November 21, 2023 — Press Release

Clear Rate Caps that Prevent Evasions are Critical to Protecting Consumers from Unaffordable Loans

WASHINGTON – Caps on interest rates and junk fees are the primary vehicle by which states protect consumers from predatory lending. The latest 50-state survey from the National Consumer Law Center finds that some states have cracked down on evasions but others are allowing lenders to pile on more junk fees or to charge higher, unaffordable rates. 

Since mid-2022, Colorado, Connecticut, and Minnesota significantly strengthened their protections against evasions of their consumer lending laws. In addition, Minnesota eliminated triple-digit rates on payday loans and Colorado reduced the allowable annual percentage rate (APR) on certain small short-term loans.

On the other hand, Alabama amended its consumer lending laws to allow new junk fees, and North Carolina increased both the allowable interest rate and the amount of a junk fee for “processing” a loan. Oklahoma effectively increased the maximum APR for a two-year $2,000 loan to 54% from 34% and also increased the interest rates allowed under its more general consumer loan law.

Forty-five states and the District of Columbia currently cap interest rates and loan fees for at least some consumer installment loans, depending on the size of the loan. “We recommend an airtight 36% APR cap for small loans and lower limits for larger loans,” said Carolyn Carter, deputy director of the National Consumer Law Center and one of the authors of the report. “High-interest loans add to debt, increase families’ financial struggles, drive borrowers out of the banking system, and exacerbate existing disparities.” In the absence of caps, exploitative lenders move into a state, overwhelming the responsible lenders and pushing abusive loan products that trap low-income consumers in never-ending debt.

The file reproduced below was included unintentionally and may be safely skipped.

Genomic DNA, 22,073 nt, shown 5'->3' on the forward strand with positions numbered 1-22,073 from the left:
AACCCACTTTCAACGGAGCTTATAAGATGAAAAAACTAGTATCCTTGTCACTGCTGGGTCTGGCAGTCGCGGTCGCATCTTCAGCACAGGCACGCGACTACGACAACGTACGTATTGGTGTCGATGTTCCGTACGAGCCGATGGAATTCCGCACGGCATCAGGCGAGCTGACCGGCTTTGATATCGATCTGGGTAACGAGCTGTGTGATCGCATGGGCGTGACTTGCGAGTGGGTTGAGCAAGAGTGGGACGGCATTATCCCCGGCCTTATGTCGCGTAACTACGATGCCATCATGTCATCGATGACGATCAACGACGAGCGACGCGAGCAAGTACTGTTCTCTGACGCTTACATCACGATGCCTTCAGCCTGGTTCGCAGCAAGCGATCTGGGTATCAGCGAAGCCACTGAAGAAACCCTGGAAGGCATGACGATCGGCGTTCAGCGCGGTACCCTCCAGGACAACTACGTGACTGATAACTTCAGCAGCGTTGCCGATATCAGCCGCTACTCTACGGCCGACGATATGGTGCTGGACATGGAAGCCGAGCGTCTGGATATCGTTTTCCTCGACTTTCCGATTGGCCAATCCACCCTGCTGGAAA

The APR is a critical way to measure and compare the rate because it takes interest, fees, and the length of the repayment period into account. The loan term is critical to consider even for short-term loans, because the rate is significantly different if a $15 charge gives you only two weeks of credit as opposed to a full year. A two-week payday loan at 360% costs ten times more than using a 36% credit card and paying it off in two weeks. All fees also must be considered–otherwise, lenders could stack junk fees on top of interest without reflecting the full cost of the loan in the APR. 

In addition to making sure that their loan laws address other potential abuses, states should take the following steps to protect consumers from high-cost lending:

  • Cap APRs at 36% for smaller loans, such as those of $1,000 or less, with lower rates for larger loans.
  • Prohibit loan fees or strictly limit them, to prevent fees from being used to undermine the interest rate cap and acting as an incentive for loan flipping.
  • Include all payments in the APR calculation, whether or not they are deemed “voluntary.” Some lenders have tried to disguise fees as purportedly voluntary “tips,” expedite fees, or donations.
  • Prevent loopholes for open-end credit. Rate caps on installment loans will be ineffective if lenders can evade them through open-end lines of credit with low interest rates but high fees.
  • Ban the sale of credit insurance and other add-on products, which primarily benefit the lender and increase the cost of credit.
  • Examine consumer lending bills carefully. Predatory lenders often propose bills that obscure the true interest rate, for example, by presenting it as 24% per year plus 7/10ths of a percent per day instead of 279%. Or the bill may list the per-month rate rather than the annual rate. Get a calculation of the full APR, including all interest, all fees, and all other charges, and reject the bill if it is over 36%.
  • Include anti-evasion provisions to prevent lenders from laundering their loans through out-of-state banks to evade state rate caps or disguising their loans as sales, wage payments, or other devices.

“High-cost loans do not promote financial inclusion, and they have a disproportionate impact on communities of color,” said Lauren Saunders, associate director of the National Consumer Law Center. “Interest rate caps reflect an assessment of the upper limits of sustainable lending that does not undermine individual or societal economic stability.”

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